The fact that the Liberator, whose memory we celebrate today, is a German, may be a source of special gratification to us, although, or rather because, he has become at the same time a cit> izen of the World. The Gcrmaus arc an emigrating nation, beyond all others, and their tongue resounds throughout all climes. Not only want and tyranny drive us forth, over the boundaries of our old home — but these are assisted by an inward impulse " after the expansion of our existence," and it was this impulse also, which accompanied the spirit of Ilumboldt over land and seas. Thus he became the pioneer not only of science but also of the German nationality, for which he prepared new abodes in the remotest regions, and wherever fate may drive us to — nowhere shall we be unknown as the countrymen of Humboldt. But above


all other countries, it was this continent which the great thinker united to Germany by an intellectual tie. Humboldt has justly been called the second discoverer of America. He was the scientific Columbus of the Western hemisphere. What now, if the German intellect in America should aim at becoming the second discoverer of Humboldt for the inhabitants of this country? It is pleasant to see and worthy of all credit, that in many places, Germans and Americans arc celebrating this festival conjointly, ignoring all national prejudices and eschewing all narrowness of mind in the presence of the universal spirit of science and of cosmopolitan humanity. And yet certain concessions are necessary to enable the consummation of such a union, which, from our point of view, we cannot make. The Germans of Boston had

been invited to join their American fellow-citizens, who had already made the preparations for a IIumboldt-Festival, and who have, but a few hours ago, paid their tribute of respect to the man we celebrate, upon this very spot. But we Germans could not consent to forego the honor of a separate festival, since such a festival alone will give us an opportunity to do full justice to the intellect and to the tendencies of the great man. We wish to see Humboldt before us in his true and full character, not only him, before whom even his adversaries will lift their hats. His universal knowledge ; his untiring research ; the great services rendered by him to science ; the enlargement of the field of vision, for which all contemporaries are indebted to his grasping intellect and his penetrating perception ; his noble character; his humane disposition— all these are sure of recognition and elucidation, wherever and by whomsoever his memory may be celebrated. Less certain however — and at some of these festivities openly ignored—will be the recognition and establishment of those liberal premises, from which Humboldt started in the exposition of his researches in the domain of natural philosophy, or of that grand final result, to which he was led by them. The enlargement of science is but one phase of the merit due to him; the other phase has to deal with those consequences which proceed from his scientific point of view, those consequences which determine the position assigned to man in nature, as well as the intellectual and moral world m which he moves. No one denies that Humboldt has taught us to know and to survey nature, as far as the means at the command of his times would allow ; but full justice will be meted out to him by those only, who will show that he saved the honor, as we might say, and the independence of nature, by divesting her of all extra-mundane and supernatural influences and accessories, and by repelling from her side all the distorting conceptions of metaphysics and beliefs.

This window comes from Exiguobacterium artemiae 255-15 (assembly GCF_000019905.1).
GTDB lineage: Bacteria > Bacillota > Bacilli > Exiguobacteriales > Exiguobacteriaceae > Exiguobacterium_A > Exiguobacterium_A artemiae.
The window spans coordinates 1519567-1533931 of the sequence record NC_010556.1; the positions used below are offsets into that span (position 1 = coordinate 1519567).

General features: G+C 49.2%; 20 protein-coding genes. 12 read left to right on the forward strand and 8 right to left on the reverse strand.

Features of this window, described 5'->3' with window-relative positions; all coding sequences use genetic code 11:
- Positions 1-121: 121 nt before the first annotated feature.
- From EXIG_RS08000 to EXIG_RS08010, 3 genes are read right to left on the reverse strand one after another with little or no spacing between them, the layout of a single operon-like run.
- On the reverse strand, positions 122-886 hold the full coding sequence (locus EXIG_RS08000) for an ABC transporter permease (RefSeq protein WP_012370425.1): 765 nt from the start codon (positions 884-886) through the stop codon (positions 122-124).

The great dogma and truth which Humboldt lays down as the philosopher and describer of nature is, in other words, this: Nature, the world, the universe, or whatever else we may

call the sum total of all that which has beings is a material unity, which has existed and evolved itself from eternity, in and through itself, in accordance with eternal inward laws, and which rejects everything in tbe shape of a separate spirit or ruler. There are those who will be horrified by the discovery that Humboldt, who never carried on an open war against belief and religion, and who was even on the best terms with the most prominent advocates of religious views, was an atheist and a materialist. Their horror, if unfeigned, will only prove that they did not understand the great man, or that they did not meditate sufficiently upon that which he professed. As far as we know, Humboldt has never, directly or openly, avowed himself to be an atheist or a materialist; he has been content with showing himself as such in his writings. In deference to the associations and surroundings amongst which he had grown up, and amongst which he remained until his end, he submitted to outward restraints which did not harmonize with his convictions ; as semi-diplomat, an indulgent, humane man of the world, lie was even weak enough to make apparent concessions to the belief of others, by the use of phrases which could be misconstrued by means of a forced interpretation. The maxim which he adhered to in social intercourse, and wliieh he himself has laid down in a letter to Varnhagen, was this: "Truth is due to those only in life whom we esteem highty." Varnhagen was one of those whom he esteemed, and in a private letter, addressed to him as early as the year 1837, he remarks that he had "sometimes discussed, if not quarrelled," with his brother Wilhclm, whom iu all other respects he valued very highly, because Wilhelm had, in one of his essays, arrived at the result "that God rules the world, and history is nothing but the endeavor to trace these eternal, mysterious decrees." " This result," says Humboldt, " is certainly analogous to the primeval feelings of mankind, as they have found utterance in all languages. My brother's essay is the commentary (developing, interpreting, praising) of this